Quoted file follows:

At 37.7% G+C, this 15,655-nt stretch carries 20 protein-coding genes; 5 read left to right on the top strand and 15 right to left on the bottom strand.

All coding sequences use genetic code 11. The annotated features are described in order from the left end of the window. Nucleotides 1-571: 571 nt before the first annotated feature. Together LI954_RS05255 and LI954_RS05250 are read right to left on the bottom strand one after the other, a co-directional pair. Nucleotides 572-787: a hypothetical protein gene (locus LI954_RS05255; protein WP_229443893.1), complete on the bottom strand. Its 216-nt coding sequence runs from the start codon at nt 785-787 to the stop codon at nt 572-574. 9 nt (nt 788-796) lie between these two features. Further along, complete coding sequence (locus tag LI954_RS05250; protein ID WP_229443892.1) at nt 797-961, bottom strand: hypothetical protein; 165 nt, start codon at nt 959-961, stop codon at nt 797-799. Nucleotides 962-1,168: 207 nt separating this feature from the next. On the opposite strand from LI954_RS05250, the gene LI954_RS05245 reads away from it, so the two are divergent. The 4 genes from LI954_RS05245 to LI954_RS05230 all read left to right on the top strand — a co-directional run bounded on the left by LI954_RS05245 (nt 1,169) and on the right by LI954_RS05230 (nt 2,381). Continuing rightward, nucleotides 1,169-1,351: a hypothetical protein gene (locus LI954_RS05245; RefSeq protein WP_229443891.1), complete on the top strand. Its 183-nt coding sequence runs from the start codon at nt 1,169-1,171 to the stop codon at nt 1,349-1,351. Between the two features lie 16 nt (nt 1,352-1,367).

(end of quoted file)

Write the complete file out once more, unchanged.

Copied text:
At 37.7% G+C, this 15,655-nt stretch carries 20 protein-coding genes; 5 read left to right on the top strand and 15 right to left on the bottom strand.

All coding sequences use genetic code 11. The annotated features are described in order from the left end of the window. Nucleotides 1-571: 571 nt before the first annotated feature. Together LI954_RS05255 and LI954_RS05250 are read right to left on the bottom strand one after the other, a co-directional pair. Nucleotides 572-787: a hypothetical protein gene (locus LI954_RS05255; protein WP_229443893.1), complete on the bottom strand. Its 216-nt coding sequence runs from the start codon at nt 785-787 to the stop codon at nt 572-574. 9 nt (nt 788-796) lie between these two features. Further along, complete coding sequence (locus tag LI954_RS05250; protein ID WP_229443892.1) at nt 797-961, bottom strand: hypothetical protein; 165 nt, start codon at nt 959-961, stop codon at nt 797-799. Nucleotides 962-1,168: 207 nt separating this feature from the next. On the opposite strand from LI954_RS05250, the gene LI954_RS05245 reads away from it, so the two are divergent. The 4 genes from LI954_RS05245 to LI954_RS05230 all read left to right on the top strand — a co-directional run bounded on the left by LI954_RS05245 (nt 1,169) and on the right by LI954_RS05230 (nt 2,381). Continuing rightward, nucleotides 1,169-1,351: a hypothetical protein gene (locus LI954_RS05245; RefSeq protein WP_229443891.1), complete on the top strand. Its 183-nt coding sequence runs from the start codon at nt 1,169-1,171 to the stop codon at nt 1,349-1,351. Between the two features lie 16 nt (nt 1,352-1,367).